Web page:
What is cirrhosis?
Cirrhosis describes a pattern of damage to the liver usually the result of long-term injury from alcohol, chronic hepatitis, or chronic bile duct obstruction. Damaged and dead liver cells are replaced by fibrous tissues which lead to scarring. As a result of this scarring, liver cells regenerate into abnormal clumps or nodules. The scar tissue and regenerative nodules alter the blood flow through the liver which causes some of the serious complications of cirrhosis. This pattern of damage is usually irreversible but removing the cause can slow or halt further damage.
Basic function of the liver includes bile formation and secretion, processing healthy nutrients, eliminating toxins and making products necessary for blood clotting. The liver has an amazing ability to maintain function until damage is extensive.
Cirrhosis may be easily diagnosed when a person experiences the typical complications, changes in blood tests and has a known underlying liver disease. At times a liver biopsy is necessary.Many people may have few or no symptoms with the early stages of cirrhosis. Early symptoms may include fatigue, loss of appetite, reddish and blotchy palms, and spider angiomas (pin head sized red spots with radiating blood vessels on the upper body and arms). As liver failure progresses, symptoms include fluid accumulation in the abdomen (ascites) and legs (edema), loss of muscle bulk, fatigue, jaundice, and loss of body hair.
What are the complications of cirrhosis?
- Ascites is fluid accumulation in the abdomen
- Portal hypertensionalso causes a backpressure in other blood vessels and structures. Besides causing ascites, portal hypertension causes other complications, such as
- Esophageal and Gastric Varices are varicose veins in the esophagus and stomach. Esophageal and gastric varices can rupture and lead to significant blood loss, possibly even death.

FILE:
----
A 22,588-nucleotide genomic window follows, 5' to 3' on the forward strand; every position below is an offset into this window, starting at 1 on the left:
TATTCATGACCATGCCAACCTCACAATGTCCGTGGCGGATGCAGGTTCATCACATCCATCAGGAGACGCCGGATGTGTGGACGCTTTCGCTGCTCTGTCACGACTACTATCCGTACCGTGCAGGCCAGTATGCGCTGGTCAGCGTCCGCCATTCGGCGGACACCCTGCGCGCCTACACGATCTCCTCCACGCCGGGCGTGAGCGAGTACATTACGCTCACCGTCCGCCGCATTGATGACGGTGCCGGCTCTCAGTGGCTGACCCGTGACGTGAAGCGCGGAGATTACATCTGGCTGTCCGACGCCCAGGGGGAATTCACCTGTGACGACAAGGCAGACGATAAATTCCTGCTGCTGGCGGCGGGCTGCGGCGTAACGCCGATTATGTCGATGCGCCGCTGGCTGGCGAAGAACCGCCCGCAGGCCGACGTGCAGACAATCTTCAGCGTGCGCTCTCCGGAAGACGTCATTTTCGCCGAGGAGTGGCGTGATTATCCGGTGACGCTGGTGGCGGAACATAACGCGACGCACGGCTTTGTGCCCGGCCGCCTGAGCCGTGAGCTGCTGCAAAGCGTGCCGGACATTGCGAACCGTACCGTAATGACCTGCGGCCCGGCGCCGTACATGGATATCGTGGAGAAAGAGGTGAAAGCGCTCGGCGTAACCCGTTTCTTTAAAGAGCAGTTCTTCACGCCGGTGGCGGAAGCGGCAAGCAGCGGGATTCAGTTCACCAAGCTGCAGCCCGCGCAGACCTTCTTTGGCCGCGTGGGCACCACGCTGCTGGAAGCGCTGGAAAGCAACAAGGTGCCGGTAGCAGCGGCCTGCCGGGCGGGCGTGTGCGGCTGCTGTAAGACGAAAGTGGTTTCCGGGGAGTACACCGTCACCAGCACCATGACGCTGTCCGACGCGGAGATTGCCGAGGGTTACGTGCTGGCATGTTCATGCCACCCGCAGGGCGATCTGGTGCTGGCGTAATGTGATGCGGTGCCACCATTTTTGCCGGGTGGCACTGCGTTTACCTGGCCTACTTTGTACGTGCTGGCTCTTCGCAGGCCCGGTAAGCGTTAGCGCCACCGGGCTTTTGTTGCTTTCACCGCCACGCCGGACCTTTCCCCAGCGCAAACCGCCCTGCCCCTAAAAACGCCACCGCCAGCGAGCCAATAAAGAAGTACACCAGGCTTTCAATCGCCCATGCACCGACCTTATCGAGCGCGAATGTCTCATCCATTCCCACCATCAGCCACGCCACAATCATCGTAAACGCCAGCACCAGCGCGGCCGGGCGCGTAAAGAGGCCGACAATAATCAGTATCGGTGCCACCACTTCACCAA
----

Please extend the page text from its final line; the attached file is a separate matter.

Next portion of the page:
An endoscopy is performed on patients with cirrhosis to look for varices. If the endoscopy does not detect varices, it is repeated periodically.
Portal hypertension usually causes spleen enlargement (splenomegaly). At times the spleen becomes so large it can be felt below the left rib cage. An enlarged spleen traps certain blood cells – white blood cells (infection fighters) and platelets (aids clotting). Occasionally the platelet count is low enough to notice problems with bruising and bleeding.
Patients with cirrhosis are at increased risk for liver cancer (hepatocellular carcinoma). This is a cancer that originates in the liver. There are usually no symptoms. To screen for this cancer, a blood test, alphafetoprotein (AFP), and right upper quadrant ultrasound (or other liver imaging tests) are obtained every six months. If cancer is found early, it can be treated and cured.
Mental Impairment/ Hepatic Encephalopathy
In more advanced cases of cirrhosis, changes in mental capacity can occur. This mental impairment (encephalopathy) can range from forgetfulness and trouble concentrating to coma and death. This condition is not fully understood but probably involves some blood bypassing the liver going directly to the brain and the liver’s decreased capacity to breakdown certain toxins. One of the toxins is ammonia. Measurement of the ammonia blood level is not helpful as almost all people with cirrhosis will have abnormal levels but few have encephalopathy.
Encephalopathy is treated with lactulose, a liquid medication. The correct dose of the medication causes 3-4 soft or loose stools per day. This change in bowel function can be bothersome, but is necessary to clear toxins from your blood. If encephalopathy is present, lactulose should not be discontinued to avoid this problem. Conditions such as dehydration, constipation, infection, surgery and gastrointestinal bleeding can precipitate encephalopathy.
- Get vaccinated for hepatitis A and hepatitis B if you are not already immune. Blood tests will be used to determine immunity.
- Salt (sodium) restriction is very important to control fluid retention. Aim for less than 2000mg of sodium per day.
- Follow a balanced diet.
- Even if you are not experiencing symptoms or complications of cirrhosis, office visits every six months are recommended to screen for cancer.
- Alcohol should be avoided.
- Acetaminophen (Tylenol) may be used in doses of 2 – 3 grams (four to six 500 mg tablets) per day.
- Avoid aspirin and non-steroidal anti-inflammatory drugs (ibuprofen and naproxen) because these medications can cause fluid retention or kidney dysfunction.